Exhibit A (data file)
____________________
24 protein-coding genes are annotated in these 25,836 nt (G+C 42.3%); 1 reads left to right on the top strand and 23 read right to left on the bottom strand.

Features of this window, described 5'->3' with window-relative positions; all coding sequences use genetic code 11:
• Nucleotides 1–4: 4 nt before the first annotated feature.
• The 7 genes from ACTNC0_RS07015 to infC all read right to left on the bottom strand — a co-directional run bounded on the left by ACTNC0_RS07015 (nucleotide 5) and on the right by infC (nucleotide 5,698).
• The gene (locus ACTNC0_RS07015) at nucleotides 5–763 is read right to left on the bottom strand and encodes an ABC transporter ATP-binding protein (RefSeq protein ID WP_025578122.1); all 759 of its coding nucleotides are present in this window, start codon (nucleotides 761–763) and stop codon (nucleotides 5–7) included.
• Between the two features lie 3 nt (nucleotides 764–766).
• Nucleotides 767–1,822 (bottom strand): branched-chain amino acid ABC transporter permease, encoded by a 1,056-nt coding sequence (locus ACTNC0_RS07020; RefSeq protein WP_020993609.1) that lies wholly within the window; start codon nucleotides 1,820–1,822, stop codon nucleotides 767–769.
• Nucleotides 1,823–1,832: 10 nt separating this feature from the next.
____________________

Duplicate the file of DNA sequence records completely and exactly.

24 protein-coding genes are annotated in these 25,836 nt (G+C 42.3%); 1 reads left to right on the top strand and 23 read right to left on the bottom strand.

Features of this window, described 5'->3' with window-relative positions; all coding sequences use genetic code 11:
• Nucleotides 1–4: 4 nt before the first annotated feature.
• The 7 genes from ACTNC0_RS07015 to infC all read right to left on the bottom strand — a co-directional run bounded on the left by ACTNC0_RS07015 (nucleotide 5) and on the right by infC (nucleotide 5,698).
• The gene (locus ACTNC0_RS07015) at nucleotides 5–763 is read right to left on the bottom strand and encodes an ABC transporter ATP-binding protein (RefSeq protein ID WP_025578122.1); all 759 of its coding nucleotides are present in this window, start codon (nucleotides 761–763) and stop codon (nucleotides 5–7) included.
• Between the two features lie 3 nt (nucleotides 764–766).
• Nucleotides 767–1,822 (bottom strand): branched-chain amino acid ABC transporter permease, encoded by a 1,056-nt coding sequence (locus ACTNC0_RS07020; RefSeq protein WP_020993609.1) that lies wholly within the window; start codon nucleotides 1,820–1,822, stop codon nucleotides 767–769.
• Nucleotides 1,823–1,832: 10 nt separating this feature from the next.